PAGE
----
Mr Montgomery felt “greatly annoyed” on receiving letters about the potential vesting of his land.
“We don’t want to sell our land — it has been in our family for generations and we want to keep it that way. There are alternatives, so why not use them?” said Ian.
He insisted that the land’s value was irrelevant to the family. “Everybody is against this. Money doesn’t come into the equation. We want to keep the countryside as it is and protect it,” said Ian.
“We utterly oppose the prospect of the vesting of any of our lands and will not allow Arc21 to ride roughshod over the interests of local people in order to push through its monstrous incinerator proposal which is ill-conceived and unnecessary in the first place.”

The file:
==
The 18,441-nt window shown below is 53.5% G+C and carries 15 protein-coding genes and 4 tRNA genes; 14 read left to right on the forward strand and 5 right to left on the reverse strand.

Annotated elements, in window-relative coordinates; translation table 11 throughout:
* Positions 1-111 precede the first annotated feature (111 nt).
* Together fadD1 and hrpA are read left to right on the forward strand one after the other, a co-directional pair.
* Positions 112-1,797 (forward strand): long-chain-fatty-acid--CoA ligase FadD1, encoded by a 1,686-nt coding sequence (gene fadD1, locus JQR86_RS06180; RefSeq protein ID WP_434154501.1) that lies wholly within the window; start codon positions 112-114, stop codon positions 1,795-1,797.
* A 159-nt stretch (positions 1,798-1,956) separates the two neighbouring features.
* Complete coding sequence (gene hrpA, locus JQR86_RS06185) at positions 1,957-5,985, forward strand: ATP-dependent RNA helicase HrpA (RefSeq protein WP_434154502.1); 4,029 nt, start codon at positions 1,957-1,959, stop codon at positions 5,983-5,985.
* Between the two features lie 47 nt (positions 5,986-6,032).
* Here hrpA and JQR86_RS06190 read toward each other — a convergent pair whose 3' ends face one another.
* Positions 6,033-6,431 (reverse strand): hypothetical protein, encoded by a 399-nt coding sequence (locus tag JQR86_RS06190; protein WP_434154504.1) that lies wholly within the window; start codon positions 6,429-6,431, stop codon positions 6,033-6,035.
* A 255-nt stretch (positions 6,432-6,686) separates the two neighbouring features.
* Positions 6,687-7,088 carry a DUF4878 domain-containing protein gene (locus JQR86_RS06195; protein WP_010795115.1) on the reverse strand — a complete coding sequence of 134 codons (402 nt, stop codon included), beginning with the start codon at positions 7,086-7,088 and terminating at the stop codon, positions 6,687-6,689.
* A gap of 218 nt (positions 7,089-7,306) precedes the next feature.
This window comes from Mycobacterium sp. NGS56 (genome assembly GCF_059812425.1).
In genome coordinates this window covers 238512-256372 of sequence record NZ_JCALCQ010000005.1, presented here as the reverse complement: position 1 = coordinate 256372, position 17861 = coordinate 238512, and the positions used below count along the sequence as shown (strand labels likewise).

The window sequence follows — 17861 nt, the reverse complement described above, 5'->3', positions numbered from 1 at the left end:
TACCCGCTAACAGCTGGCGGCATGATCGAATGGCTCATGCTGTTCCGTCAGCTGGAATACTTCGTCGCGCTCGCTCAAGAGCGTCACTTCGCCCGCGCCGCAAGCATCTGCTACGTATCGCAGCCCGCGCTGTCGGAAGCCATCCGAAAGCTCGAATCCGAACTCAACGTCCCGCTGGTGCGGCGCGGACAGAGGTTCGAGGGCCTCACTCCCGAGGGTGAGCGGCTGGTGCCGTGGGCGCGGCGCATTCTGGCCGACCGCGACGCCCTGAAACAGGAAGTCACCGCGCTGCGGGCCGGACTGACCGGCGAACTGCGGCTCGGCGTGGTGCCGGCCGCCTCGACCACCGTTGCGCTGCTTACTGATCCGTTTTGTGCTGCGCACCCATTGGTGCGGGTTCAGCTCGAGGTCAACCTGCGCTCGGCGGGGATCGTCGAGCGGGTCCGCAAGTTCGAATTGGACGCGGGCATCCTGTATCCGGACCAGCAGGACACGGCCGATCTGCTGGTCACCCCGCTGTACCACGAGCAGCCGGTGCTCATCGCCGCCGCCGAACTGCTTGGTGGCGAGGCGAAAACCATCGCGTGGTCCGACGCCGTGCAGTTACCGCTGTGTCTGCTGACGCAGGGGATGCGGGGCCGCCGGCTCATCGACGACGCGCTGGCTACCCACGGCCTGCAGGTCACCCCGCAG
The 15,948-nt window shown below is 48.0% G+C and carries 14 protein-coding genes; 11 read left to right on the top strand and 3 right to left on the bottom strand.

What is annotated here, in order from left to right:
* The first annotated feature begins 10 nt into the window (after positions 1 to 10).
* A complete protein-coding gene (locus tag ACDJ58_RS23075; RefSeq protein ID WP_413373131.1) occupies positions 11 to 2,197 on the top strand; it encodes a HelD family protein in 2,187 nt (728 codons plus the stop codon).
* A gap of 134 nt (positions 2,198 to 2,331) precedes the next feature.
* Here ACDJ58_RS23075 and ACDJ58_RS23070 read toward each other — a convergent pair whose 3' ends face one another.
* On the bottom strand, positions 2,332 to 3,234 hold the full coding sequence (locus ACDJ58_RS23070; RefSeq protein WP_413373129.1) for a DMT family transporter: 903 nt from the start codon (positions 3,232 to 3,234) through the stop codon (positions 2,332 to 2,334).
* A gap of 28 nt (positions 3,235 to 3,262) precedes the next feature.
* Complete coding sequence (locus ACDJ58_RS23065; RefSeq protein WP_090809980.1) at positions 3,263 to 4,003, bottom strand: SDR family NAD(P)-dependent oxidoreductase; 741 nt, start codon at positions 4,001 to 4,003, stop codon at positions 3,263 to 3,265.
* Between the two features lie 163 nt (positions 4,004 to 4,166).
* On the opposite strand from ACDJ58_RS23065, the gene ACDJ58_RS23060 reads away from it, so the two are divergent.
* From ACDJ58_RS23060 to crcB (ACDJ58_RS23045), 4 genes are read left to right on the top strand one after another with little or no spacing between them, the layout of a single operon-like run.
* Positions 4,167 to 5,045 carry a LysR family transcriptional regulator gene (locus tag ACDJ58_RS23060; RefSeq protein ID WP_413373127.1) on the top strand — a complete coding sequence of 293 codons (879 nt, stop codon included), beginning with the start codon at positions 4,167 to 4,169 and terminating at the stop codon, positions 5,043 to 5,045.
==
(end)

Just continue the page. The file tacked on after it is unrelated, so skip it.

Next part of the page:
Mr Montgomery’s 92-year-old father is also enraged by Arc21’s proposal. “My dad is greatly annoyed about the plan because he feels the land is countryside that should not be destroyed; that we should be protecting our environment, not destroying it,” he said.
“They’re going to make a new big road up to the site and we’re going to have to live with that — all the dust, the dirt, the congestion, all the fumes from the traffic. It’s not fair.
“It makes me feel sad and sick, really. I’m just devastated and so is my father. He doesn’t want to see where he has worked all his life destroyed.
“He wants the farm to be viable for future next generations to carry on. His four daughters have signed the petition against the waste incinerator.”
“Arc21 will not take our land,” Ian added.